His show-stopping moves and his party-throwing skills aside, the real reason that I think we were drawn to the scene was the fact that Fezziwig created a family for those who might not have had one to celebrate with on Christmas—a beautiful idea.

An old tradition is an easy one to follow, but I know my new tradition with my mom is one that I will treasure for a long time to come.

In contrast to Scrooge’s miserly attitude, Fezziwig’s ball is thrown on his dime as a celebration for his employees and neighbors. Dickens’s masterful writing conveys this immense sense of community: “In they all came, one after another; some shyly, some boldly, some gracefully, some awkwardly, some pushing, some pulling; in they all came, anyhow and everyhow.”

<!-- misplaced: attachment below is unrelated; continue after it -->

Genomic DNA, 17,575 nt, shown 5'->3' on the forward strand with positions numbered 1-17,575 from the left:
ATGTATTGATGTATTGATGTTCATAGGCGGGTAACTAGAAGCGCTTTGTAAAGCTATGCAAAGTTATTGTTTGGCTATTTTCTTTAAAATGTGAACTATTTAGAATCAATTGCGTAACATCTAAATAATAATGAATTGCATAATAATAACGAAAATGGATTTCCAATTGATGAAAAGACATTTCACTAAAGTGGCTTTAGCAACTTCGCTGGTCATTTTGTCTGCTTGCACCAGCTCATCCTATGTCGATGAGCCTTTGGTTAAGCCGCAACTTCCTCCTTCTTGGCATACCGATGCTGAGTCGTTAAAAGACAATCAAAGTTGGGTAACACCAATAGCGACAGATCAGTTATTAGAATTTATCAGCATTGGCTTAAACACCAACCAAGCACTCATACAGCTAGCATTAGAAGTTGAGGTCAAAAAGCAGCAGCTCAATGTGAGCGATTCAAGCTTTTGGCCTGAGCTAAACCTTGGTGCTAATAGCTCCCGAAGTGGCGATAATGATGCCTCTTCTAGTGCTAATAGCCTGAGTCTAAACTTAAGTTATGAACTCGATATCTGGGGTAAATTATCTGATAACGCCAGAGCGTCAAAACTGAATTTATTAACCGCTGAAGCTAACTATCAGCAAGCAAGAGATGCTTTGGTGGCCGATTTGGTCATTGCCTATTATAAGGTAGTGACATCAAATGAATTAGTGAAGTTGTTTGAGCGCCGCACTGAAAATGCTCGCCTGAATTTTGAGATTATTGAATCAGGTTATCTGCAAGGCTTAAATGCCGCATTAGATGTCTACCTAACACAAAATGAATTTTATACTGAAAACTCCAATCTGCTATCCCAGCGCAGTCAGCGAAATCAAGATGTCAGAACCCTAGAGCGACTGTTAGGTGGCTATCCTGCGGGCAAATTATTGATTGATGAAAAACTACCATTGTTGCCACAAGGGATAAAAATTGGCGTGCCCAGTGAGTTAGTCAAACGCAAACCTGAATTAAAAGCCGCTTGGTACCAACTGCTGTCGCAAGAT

The idea of such different people arriving from “anyhow and everyhow” to join together in a celebration of Christmas reads perfectly to me. Christmas is a time that allows us to gather with the people we hold dearest in our lives, no matter how difficult it may be to do so.

The scene also calls to mind the first Christmas at the Nativity, with humble shepherds and wise men coming from all walks of life to rejoice in the birth of the savior.

With Christmas rapidly approaching, I’m already beginning to picture myself by the fireplace in my family’s living room, warming my hands as they get ready to turn the pages of a text that I know will continue to be read for many more Christmases. An old tradition is an easy one to follow, but I know my new tradition with my mom is one that I will treasure for a long time to come.